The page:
People often forget that the genesis of Super Smash Bros. was as a modest, local multiplayer, fun-over-competition brawler. Given how bloated and meta the series has become it is easy to forget that, but on the Nintendo 64, Super Smash Bros. had a tiny few characters (12), preferenced simple mechanics over elaborate, nuanced fighting systems, and was generally content with being a game to play while drinking beers and chatting with friends.
Kirby Fighters 2 on the Nintendo Switch is a spiritual successor to that genesis. It’s a cute little fighting game that people of all ages can leap into and enjoy, and while it won’t ever be found on the esports circuit, it’s for the best that it doesn’t try. The way that you’ll enjoy this one is when you’ve got a group of people together of very different skillsets, and you all just want to play a game together, without the complications of needing to learn or teach how to play first.
The main gameplay mode is that multiplayer, where up to four people can compete to prove who is the greatest Kirby of them all. The entire roster is made up of a choice between Kirby in one of a number of different “hats”, or one of a few of Kirby’s non-vacuum buddies. Naturally, each Kirby hat performs differently, so Yo-Yo Kirby flicks spinning discs of doom at his opponents, while Wrestling Kirby likes to close for the takedown. Beetle Horn Kirby, meanwhile, has a mean charge attack on him thanks to the spiky poking device on his head. Each of these Kirby types only has a couple of different attacks, and you’re really going to be guided by the type that amuses you the most, rather than an inherent desire to “master” one of the characters for competitive play.
But, again, this isn’t really a competitive game, and, even if you do run out of health because you have lost track of your Kirby, the restricted level design makes sure that all the other opponents will be out soon too, and it’s only a couple of seconds before you’re playing again (and this time on the hunt for revenge). And even then, rather than risk letting you get bored for even that tiny period of downtime, being knocked out turns your Kirby into a ghost and gives you a chance to get back into the game by successfully catching a still-living Kirby, with the game only being over when there’s just one still-living Kirby left alive. There’s more than a few shades of Bomberman in that system, and Kirby Fighters 2, just like we see with Bomberman at its best, does a great job in giving players a fun moment for bragging rights when they do win, without making the victory and competition override the principle goal of having fun while playing.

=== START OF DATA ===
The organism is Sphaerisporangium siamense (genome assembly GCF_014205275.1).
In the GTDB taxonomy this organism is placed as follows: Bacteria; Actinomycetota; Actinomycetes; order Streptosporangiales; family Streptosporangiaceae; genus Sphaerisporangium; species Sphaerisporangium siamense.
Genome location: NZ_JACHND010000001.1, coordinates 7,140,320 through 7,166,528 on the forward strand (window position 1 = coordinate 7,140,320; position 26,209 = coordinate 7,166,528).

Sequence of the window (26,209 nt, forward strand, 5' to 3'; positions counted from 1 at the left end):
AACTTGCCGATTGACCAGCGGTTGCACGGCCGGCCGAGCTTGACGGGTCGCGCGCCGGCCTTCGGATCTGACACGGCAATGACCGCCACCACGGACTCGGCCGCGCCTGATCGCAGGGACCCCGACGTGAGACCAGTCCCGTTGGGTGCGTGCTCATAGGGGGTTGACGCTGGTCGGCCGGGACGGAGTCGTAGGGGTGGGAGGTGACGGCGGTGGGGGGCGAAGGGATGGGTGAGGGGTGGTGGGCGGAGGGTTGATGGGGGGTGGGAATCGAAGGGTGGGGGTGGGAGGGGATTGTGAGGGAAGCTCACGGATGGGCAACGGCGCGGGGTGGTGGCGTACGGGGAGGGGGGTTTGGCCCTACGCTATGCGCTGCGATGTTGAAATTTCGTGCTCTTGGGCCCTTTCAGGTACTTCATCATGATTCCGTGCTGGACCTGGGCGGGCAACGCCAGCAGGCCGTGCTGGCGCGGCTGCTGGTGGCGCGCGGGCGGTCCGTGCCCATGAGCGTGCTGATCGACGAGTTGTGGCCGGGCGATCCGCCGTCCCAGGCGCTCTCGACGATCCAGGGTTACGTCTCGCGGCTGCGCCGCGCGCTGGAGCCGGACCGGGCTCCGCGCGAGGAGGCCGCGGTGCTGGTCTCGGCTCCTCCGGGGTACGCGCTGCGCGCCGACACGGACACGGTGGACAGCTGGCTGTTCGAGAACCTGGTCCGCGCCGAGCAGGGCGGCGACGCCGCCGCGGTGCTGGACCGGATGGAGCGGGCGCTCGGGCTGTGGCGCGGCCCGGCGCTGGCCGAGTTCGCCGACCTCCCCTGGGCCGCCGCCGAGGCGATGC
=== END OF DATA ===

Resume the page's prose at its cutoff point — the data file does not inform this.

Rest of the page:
While the combat systems are simple in Kirby Fighters 2, the action is hectic thanks to the abundance of items that get thrown onto the field of play. Like with everything else in the game, the range of items is deliberately limited and will give older players (like me) a rush of nostalgia because their role is similar to that of items played in that original Super Smash Bros. These items range from providing a minor healing effect through to bombarding opponents with dangerous explosives, and while none of them are “overpowered” as such, they can play a significant role in determining the victor of a level.
The single-player options in Kirby Fighters 2 are limited. There’s a “story mode” which provides players with a 50-floor tower to slowly climb, with each floor having some kind of enemy to defeat along the way. This mode is well-designed and even a little bit strategic as you’ll get the option of three different “power-ups” for Kirby with every victory and new floor along the way. The decision to boost your side’s maximum health, or take on a booster that will let them cause more damage can allow players to develop their own unique approach to fighting and that is important, as the later levels do become quite difficult. By the time you’ve cleared that once, however, you should be done with unlocking most of the stuff for use in multiplayer and there won’t be much reason to replay it, unless you want to gun for new high scores (yet another point of direct comparison to the single-player value of the original Smash Bros.).
But, really, single-player isn’t what Kirby Fighters 2 is about. Nor is it about the relatively serious tone of online multiplayer. Kirby Fighters 2 is a rare gem in that it’s a local multiplayer-orientated game that, in 2020, was not developed by a small studio working on a micro-budget. This game, to me, is a reminder of the dozens upon dozens of hours I would play Super Smash Bros. on the Nintendo 64 with family and friends, at a time before anyone cared about a “meta-game” or the tiered rankings of dozens upon dozens of characters. Kirby Fighters 2 gets the party fighting game genre right back to the most simple of basics, and it’s adorable in the process. That’s a win-win.
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The critic was provided with a copy of this game for review.